According to a group of attorneys general, Google has reached a historic $391.5 million settlement with 40 states for allegedly deceiving customers about its location monitoring methods.
It was the largest multi-state privacy settlement in US history, according to the attorneys general.
Attorneys general from New York, Kentucky, and Oregon joined a group that asserted Google had been deceiving consumers about tracking location in a number of ways since 2014. Josh Shapiro, the candidate for governor of Pennsylvania, said in a statement that there was uncertainty regarding “the scope of the Location History setting” and “the extent to which consumers who use Google products and services could limit Google’s location tracking by adjusting their account and device settings.”
As part of the settlement, Google is obligated to be more open with users. This includes providing users with more information on the types of location data being collected and their uses, as well as anytime a location-related setting is turned on or off. Additionally, Google will now be subject to limitations on the amount of location data it can use and store.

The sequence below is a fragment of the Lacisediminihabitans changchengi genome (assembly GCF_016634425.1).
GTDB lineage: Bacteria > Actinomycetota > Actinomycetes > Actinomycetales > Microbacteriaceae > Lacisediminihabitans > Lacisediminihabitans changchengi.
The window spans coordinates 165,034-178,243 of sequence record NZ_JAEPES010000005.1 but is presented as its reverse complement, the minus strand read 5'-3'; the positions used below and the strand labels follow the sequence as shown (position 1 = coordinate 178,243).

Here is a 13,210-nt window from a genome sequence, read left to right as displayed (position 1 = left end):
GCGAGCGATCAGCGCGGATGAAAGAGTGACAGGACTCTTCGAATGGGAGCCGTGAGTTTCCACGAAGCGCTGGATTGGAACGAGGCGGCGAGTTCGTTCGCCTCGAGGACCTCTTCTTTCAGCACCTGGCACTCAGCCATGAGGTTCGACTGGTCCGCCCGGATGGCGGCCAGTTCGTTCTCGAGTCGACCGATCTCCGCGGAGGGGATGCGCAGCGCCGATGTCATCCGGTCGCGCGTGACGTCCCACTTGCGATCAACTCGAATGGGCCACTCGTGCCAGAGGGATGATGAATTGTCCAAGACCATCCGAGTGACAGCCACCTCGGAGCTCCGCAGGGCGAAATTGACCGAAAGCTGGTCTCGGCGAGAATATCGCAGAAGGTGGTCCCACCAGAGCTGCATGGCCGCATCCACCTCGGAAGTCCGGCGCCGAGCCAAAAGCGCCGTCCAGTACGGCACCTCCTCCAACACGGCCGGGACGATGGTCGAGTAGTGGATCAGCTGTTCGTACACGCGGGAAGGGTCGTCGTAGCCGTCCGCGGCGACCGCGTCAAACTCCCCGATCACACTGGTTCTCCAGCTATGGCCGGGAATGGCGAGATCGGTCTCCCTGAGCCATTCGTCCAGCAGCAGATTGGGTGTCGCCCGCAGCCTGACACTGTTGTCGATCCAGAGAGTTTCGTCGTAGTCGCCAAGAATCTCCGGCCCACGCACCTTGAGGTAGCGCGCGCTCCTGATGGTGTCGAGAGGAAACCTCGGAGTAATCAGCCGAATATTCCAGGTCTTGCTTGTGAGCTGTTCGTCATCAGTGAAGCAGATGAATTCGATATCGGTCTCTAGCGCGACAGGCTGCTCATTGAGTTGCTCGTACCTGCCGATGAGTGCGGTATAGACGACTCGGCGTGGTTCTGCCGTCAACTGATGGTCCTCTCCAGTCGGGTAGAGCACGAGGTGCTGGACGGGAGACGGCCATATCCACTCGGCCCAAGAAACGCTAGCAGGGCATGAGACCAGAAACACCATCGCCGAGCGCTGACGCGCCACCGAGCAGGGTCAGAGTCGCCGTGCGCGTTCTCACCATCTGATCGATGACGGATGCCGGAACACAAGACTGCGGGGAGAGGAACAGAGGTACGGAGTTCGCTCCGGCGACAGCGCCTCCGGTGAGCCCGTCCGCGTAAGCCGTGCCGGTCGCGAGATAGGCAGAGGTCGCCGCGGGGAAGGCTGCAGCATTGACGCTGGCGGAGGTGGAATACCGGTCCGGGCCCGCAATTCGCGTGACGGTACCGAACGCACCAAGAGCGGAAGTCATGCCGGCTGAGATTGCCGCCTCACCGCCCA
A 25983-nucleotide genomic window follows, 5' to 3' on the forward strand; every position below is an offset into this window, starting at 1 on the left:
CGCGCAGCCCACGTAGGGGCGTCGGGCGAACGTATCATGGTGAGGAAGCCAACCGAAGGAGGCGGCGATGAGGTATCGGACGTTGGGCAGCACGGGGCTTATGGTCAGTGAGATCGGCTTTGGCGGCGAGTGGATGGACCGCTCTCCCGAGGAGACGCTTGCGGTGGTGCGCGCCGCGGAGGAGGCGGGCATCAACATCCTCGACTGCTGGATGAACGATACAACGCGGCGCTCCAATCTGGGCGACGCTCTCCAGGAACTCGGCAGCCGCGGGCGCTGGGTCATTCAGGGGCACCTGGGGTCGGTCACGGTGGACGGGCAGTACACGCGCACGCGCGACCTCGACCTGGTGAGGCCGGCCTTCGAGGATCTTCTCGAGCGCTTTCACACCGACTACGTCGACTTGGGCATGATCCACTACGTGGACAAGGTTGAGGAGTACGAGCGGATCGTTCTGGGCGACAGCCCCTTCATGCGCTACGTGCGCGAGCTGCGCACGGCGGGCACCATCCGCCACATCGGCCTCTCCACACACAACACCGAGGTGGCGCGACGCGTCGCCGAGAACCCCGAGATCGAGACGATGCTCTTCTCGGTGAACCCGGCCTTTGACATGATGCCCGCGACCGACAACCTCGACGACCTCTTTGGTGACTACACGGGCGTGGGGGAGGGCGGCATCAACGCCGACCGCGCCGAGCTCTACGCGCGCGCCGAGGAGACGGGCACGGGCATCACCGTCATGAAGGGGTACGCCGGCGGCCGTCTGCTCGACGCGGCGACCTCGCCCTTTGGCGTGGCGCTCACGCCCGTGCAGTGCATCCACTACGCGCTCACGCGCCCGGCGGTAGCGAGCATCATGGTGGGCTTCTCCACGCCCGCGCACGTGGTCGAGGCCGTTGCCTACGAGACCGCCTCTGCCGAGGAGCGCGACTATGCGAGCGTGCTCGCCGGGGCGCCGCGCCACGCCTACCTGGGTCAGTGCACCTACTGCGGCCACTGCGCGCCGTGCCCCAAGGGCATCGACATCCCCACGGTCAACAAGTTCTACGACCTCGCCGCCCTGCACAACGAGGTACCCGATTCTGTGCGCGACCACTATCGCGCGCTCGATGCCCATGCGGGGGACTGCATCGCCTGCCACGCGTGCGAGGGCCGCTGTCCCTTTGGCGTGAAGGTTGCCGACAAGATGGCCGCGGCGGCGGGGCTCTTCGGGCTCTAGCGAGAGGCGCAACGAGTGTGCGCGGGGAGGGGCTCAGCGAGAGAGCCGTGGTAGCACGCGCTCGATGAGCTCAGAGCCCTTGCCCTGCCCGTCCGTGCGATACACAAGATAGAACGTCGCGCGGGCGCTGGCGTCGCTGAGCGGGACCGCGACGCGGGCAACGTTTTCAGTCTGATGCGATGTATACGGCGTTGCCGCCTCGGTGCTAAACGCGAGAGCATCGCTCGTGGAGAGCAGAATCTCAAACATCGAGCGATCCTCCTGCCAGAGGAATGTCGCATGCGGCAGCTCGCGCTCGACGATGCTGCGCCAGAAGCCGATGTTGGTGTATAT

According to current advancements, “Consistent with improvements we’ve made in recent years, we have settled this investigation which was based on outdated product policies that we changed years ago,” said José Castaeda, a Google official, to CNN Business.
After learning that Google “records your movements even when you explicitly tell it not to,” according to a 2018 Associated Press story, the attorneys general launched an investigation. At that time, Google issued a statement in which it stated that it offered “clear descriptions of these tools, and robust controls so people can turn them on or off, and delete their histories at any time.”
Four state attorneys general from the District of Columbia, Texas, Indiana, and Washington state filed a similar lawsuit against the search engine in January, alleging that it had used “dark patterns” and dishonest methods to track users’ physical locations even when those users had taken steps to prevent Google from doing so.
Advertising can be targeted and internet users’ profiles can be created using location data, such as the kind collected by Google. Since Roe v. Wade was overturned, Google and other big digital firms have been under increased scrutiny for how they handle location data. Following pressure from legislators concerned about how such information could be used to follow people seeking abortions, Google announced it would begin wiping user location history for trips to places like fertility clinics and abortion clinics, among other places.
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